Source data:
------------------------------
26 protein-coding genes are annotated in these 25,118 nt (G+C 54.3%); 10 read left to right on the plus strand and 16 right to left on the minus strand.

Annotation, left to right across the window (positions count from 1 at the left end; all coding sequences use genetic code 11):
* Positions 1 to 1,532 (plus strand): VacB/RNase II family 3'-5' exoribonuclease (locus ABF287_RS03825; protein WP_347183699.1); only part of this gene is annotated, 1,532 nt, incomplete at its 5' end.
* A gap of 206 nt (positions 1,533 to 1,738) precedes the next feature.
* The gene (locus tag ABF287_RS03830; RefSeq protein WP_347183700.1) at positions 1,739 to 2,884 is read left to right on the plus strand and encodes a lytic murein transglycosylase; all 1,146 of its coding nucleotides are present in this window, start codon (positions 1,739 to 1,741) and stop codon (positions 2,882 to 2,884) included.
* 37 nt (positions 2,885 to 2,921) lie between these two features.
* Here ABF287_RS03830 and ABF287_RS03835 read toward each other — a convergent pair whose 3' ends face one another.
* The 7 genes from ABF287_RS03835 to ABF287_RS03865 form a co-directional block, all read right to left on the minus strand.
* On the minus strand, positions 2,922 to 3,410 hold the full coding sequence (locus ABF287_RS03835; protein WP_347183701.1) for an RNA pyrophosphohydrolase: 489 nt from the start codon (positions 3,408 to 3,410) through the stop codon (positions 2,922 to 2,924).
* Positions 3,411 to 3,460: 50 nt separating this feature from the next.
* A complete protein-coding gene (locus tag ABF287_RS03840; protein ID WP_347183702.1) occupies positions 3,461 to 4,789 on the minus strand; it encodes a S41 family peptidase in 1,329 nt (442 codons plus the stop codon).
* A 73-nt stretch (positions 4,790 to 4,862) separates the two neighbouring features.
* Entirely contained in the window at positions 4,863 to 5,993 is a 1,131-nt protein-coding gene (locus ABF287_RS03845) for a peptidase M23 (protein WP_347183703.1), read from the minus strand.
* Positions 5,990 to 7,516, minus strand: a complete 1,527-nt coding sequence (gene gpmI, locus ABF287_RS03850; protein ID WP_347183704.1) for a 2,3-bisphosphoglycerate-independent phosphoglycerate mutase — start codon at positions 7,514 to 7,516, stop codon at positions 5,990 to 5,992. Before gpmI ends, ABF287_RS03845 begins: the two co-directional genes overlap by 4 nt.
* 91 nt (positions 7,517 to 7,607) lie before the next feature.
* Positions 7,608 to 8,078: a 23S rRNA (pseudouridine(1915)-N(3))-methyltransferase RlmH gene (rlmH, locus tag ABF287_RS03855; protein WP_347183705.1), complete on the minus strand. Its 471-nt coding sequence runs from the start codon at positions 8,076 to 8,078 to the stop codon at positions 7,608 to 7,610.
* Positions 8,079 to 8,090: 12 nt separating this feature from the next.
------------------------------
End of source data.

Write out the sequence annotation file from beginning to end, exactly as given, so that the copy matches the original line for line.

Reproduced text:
26 protein-coding genes are annotated in these 25,118 nt (G+C 54.3%); 10 read left to right on the plus strand and 16 right to left on the minus strand.

Annotation, left to right across the window (positions count from 1 at the left end; all coding sequences use genetic code 11):
* Positions 1 to 1,532 (plus strand): VacB/RNase II family 3'-5' exoribonuclease (locus ABF287_RS03825; protein WP_347183699.1); only part of this gene is annotated, 1,532 nt, incomplete at its 5' end.
* A gap of 206 nt (positions 1,533 to 1,738) precedes the next feature.
* The gene (locus tag ABF287_RS03830; RefSeq protein WP_347183700.1) at positions 1,739 to 2,884 is read left to right on the plus strand and encodes a lytic murein transglycosylase; all 1,146 of its coding nucleotides are present in this window, start codon (positions 1,739 to 1,741) and stop codon (positions 2,882 to 2,884) included.
* 37 nt (positions 2,885 to 2,921) lie between these two features.
* Here ABF287_RS03830 and ABF287_RS03835 read toward each other — a convergent pair whose 3' ends face one another.
* The 7 genes from ABF287_RS03835 to ABF287_RS03865 form a co-directional block, all read right to left on the minus strand.
* On the minus strand, positions 2,922 to 3,410 hold the full coding sequence (locus ABF287_RS03835; protein WP_347183701.1) for an RNA pyrophosphohydrolase: 489 nt from the start codon (positions 3,408 to 3,410) through the stop codon (positions 2,922 to 2,924).
* Positions 3,411 to 3,460: 50 nt separating this feature from the next.
* A complete protein-coding gene (locus tag ABF287_RS03840; protein ID WP_347183702.1) occupies positions 3,461 to 4,789 on the minus strand; it encodes a S41 family peptidase in 1,329 nt (442 codons plus the stop codon).
* A 73-nt stretch (positions 4,790 to 4,862) separates the two neighbouring features.
* Entirely contained in the window at positions 4,863 to 5,993 is a 1,131-nt protein-coding gene (locus ABF287_RS03845) for a peptidase M23 (protein WP_347183703.1), read from the minus strand.
* Positions 5,990 to 7,516, minus strand: a complete 1,527-nt coding sequence (gene gpmI, locus ABF287_RS03850; protein ID WP_347183704.1) for a 2,3-bisphosphoglycerate-independent phosphoglycerate mutase — start codon at positions 7,514 to 7,516, stop codon at positions 5,990 to 5,992. Before gpmI ends, ABF287_RS03845 begins: the two co-directional genes overlap by 4 nt.
* 91 nt (positions 7,517 to 7,607) lie before the next feature.
* Positions 7,608 to 8,078: a 23S rRNA (pseudouridine(1915)-N(3))-methyltransferase RlmH gene (rlmH, locus tag ABF287_RS03855; protein WP_347183705.1), complete on the minus strand. Its 471-nt coding sequence runs from the start codon at positions 8,076 to 8,078 to the stop codon at positions 7,608 to 7,610.
* Positions 8,079 to 8,090: 12 nt separating this feature from the next.